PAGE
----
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Melanie Klein

Melanie Klein, a pioneer of play therapy who made important discoveries about children’s emotional development, fought with Anna Freud over the differences between their theories of child psychology.

Vitka Kempner-Kovner

Zionist Vitka Kempner-Kovner helped found the United Partisan Organization (FPO) in the Vilna Ghetto and struck a blow for freedom by blowing up a Nazi train.

Karen Fox

As a rabbi and a psychotherapist, Karen Fox guides and supports clients, congregants, and students on their different journeys.

Mary Gendler

Mary Loeb Gendler has helped shape social justice movements in indirect but effective ways, from crafting new rituals for Jewish feminists to helping Tibetan exiles leverage the tools of nonviolent protest.

Anna Freud

Through her studies of children, Anna Freud shaped the fields of both child psychology and developmental psychology.

Tina Grimberg

Tina Grimberg has focused her rabbinic career on empowering women and fighting domestic violence.

Emma Nuschi Plank

Emma Nuschi Plank’s multidisciplinary approach to child development helped doctors, teachers, psychologists, and social workers find a common language to work together.

Betty Berzon

Two years after psychologist Betty Berzon came out as a lesbian in 1971, she won the fight to have the American Psychiatric Association declassify homosexuality as a mental illness.

Alexandra Fine

Using crowdfunding and cutting-edge technology, Alexandra Fine helped create the first successful hands-free couples’ vibrator in 2014 to overcome the difficulties women face in achieving orgasm during sex.

Carolyn Goodman

As a psychologist, Carolyn Goodman created early intervention programs for at-risk families, but when her son, Andrew Goodman, was killed during Freedom Summer, she became a powerful civil rights activist.

Miriam Finn Scott

Miriam Finn Scott, a child diagnostician and educator, believed that the key to child development was educating parents as much as children.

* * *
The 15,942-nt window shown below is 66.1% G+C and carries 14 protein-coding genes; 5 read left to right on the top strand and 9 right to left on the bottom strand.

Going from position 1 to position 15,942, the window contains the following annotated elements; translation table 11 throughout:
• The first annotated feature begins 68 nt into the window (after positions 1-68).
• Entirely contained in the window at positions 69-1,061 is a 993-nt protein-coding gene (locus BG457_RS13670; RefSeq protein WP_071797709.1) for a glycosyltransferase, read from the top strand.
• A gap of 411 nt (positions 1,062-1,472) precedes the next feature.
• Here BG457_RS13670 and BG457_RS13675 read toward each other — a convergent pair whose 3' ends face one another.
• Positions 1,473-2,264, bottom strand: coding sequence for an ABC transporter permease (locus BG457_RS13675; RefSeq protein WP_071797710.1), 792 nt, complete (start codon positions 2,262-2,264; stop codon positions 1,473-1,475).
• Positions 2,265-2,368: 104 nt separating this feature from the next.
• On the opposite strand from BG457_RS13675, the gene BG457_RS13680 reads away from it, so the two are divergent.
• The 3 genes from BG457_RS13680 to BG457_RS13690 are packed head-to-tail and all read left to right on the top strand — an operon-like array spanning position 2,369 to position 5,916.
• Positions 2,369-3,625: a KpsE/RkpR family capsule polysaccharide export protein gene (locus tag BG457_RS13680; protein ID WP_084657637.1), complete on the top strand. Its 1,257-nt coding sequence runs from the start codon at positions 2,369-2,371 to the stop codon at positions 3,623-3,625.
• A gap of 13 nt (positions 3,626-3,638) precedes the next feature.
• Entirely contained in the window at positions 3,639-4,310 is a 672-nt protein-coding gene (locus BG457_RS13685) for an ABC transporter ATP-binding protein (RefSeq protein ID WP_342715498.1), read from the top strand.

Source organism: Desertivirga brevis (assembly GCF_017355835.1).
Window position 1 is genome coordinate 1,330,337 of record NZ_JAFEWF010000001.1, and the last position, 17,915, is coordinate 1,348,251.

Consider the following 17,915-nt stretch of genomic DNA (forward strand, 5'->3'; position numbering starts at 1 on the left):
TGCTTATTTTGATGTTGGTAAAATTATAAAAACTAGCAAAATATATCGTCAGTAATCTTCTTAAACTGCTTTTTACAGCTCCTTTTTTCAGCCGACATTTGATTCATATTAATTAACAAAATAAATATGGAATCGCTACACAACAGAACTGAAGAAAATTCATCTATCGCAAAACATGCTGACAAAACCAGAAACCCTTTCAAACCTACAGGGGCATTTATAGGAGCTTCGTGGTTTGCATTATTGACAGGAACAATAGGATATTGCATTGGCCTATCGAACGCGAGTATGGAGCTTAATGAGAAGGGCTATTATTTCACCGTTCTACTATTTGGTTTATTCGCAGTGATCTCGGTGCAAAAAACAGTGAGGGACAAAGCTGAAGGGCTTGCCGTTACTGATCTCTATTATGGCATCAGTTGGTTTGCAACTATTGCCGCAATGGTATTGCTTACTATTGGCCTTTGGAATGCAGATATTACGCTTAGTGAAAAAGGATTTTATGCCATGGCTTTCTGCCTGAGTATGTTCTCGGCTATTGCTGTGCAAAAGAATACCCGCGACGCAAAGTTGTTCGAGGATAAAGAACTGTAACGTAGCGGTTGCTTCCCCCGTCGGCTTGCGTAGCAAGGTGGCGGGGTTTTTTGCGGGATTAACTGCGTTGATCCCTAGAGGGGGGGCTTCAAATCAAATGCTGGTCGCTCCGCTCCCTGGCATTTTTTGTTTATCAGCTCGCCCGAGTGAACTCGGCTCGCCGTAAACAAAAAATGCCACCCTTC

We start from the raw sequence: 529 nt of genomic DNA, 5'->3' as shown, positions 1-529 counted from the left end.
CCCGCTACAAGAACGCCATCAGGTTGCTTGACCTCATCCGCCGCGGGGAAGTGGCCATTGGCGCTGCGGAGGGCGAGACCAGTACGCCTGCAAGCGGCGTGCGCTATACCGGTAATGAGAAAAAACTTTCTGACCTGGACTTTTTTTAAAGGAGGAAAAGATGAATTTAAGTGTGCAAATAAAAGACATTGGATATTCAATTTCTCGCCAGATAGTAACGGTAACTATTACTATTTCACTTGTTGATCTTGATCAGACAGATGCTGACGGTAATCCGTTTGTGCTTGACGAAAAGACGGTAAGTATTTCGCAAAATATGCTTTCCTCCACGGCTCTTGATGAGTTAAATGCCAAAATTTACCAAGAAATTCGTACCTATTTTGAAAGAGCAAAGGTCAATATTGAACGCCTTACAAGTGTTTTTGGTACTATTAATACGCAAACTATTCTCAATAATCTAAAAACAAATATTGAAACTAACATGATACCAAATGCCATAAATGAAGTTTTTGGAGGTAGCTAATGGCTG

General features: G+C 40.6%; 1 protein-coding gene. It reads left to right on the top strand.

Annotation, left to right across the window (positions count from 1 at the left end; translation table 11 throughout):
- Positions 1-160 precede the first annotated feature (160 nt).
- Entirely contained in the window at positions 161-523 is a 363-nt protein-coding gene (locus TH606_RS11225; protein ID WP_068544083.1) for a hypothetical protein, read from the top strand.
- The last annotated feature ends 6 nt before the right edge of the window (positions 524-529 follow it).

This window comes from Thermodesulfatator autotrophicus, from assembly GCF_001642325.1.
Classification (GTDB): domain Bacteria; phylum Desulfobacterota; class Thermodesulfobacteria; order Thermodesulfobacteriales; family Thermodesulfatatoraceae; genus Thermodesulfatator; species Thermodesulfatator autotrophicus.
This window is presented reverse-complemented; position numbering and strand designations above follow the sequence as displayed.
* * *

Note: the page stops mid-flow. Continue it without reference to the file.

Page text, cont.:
Sallyann Amdur Sack

Sallyann Amdur Sack has often been called the godmother of Jewish genealogy for creating the resources that have allowed Jews to research their heritage.

Bernice L. Neugarten

A pioneer of the study of adult development and aging, Bernice Levin Neugarten found that there was no one right way for people to grow old.

Margaret Naumburg

By creating her own school and her own system of education based on principles of psychoanalysis, Margaret Naumburg laid the groundwork for the new discipline of art therapy.

Martha Tamara Schuch Mednick

Both through her psychological research and through her collaboration with African–American, Israeli, and Arab women scholars, Martha Tamara Schuch Mednick helped long–silenced minorities express their experiences.

Margaret Mahler

Margaret Schönberger Mahler pioneered theories on child development and abnormal psychology that impacted generations of psychiatrists.

Lena Levine

From the 1930s through the 1950s, Lena Levine used her medical and psychological training to offer women advice on everything from birth control to intimacy issues.

Dr. Ruth Westheimer

Ruth Westheimer balanced unabashed practical advice about sexual health and safety with a playful sense of humor to educate the public and break down social taboos against discussing sex.

Lena Kenin

Lena Nemerovsky Kenin made major contributions to both gynecology and psychology with her successful medical practice and her groundbreaking work on postpartum depression.

Fay Berger Karpf

Fay Berger Karpf made major contributions to social science with her analysis of the history of social psychology and her discussions of Otto Rank’s theories of psychology.

Marie Jahoda

Marie Jahoda was a major figure in psychology for her work on the effects of unemployment on emotional well-being as well as the social impact of McCarthy-era blacklisting.

Frieda Fromm-Reichmann

A gifted therapist immortalized by her former patient in the novel I Never Promised You a Rose Garden, Frieda Fromm-Reichmann found new and innovative ways to treat schizophrenics.

Else Frenkel-Brunswik

Forced to flee pogroms in her childhood and the Anschluss as an adult, Else Frenkel-Brunswik strove to understand the psychological roots of racism.

Käte Frankenthal

A doctor and military surgeon who smoked cigars and drank beer and whiskey, Käte Frankenthal refused to be limited to traditional women’s roles.

Selma Fraiberg

Selma Fraiberg’s insightful work in infant psychology led to new ways to treat at-risk and “failure to thrive” infants and culminated in her classic book on parenting, The Magic Years.
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